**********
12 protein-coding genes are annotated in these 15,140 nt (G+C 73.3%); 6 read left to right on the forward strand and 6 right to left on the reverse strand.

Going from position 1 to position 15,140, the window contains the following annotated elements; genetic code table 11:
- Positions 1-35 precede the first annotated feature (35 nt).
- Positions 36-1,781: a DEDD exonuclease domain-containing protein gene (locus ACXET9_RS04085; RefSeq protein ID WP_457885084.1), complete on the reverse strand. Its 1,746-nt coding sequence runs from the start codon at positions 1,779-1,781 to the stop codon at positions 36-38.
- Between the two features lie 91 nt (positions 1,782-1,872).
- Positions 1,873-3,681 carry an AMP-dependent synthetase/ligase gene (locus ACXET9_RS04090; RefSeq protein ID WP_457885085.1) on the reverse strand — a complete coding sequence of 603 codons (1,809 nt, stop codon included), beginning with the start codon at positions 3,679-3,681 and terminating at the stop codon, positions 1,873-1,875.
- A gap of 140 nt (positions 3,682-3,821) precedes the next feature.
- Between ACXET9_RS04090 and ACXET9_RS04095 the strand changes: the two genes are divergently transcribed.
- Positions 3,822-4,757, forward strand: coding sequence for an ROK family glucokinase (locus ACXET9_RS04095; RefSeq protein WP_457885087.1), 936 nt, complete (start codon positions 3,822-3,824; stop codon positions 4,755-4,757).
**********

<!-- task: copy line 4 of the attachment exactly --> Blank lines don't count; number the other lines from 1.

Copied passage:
- Positions 36-1,781: a DEDD exonuclease domain-containing protein gene (locus ACXET9_RS04085; RefSeq protein ID WP_457885084.1), complete on the reverse strand. Its 1,746-nt coding sequence runs from the start codon at positions 1,779-1,781 to the stop codon at positions 36-38.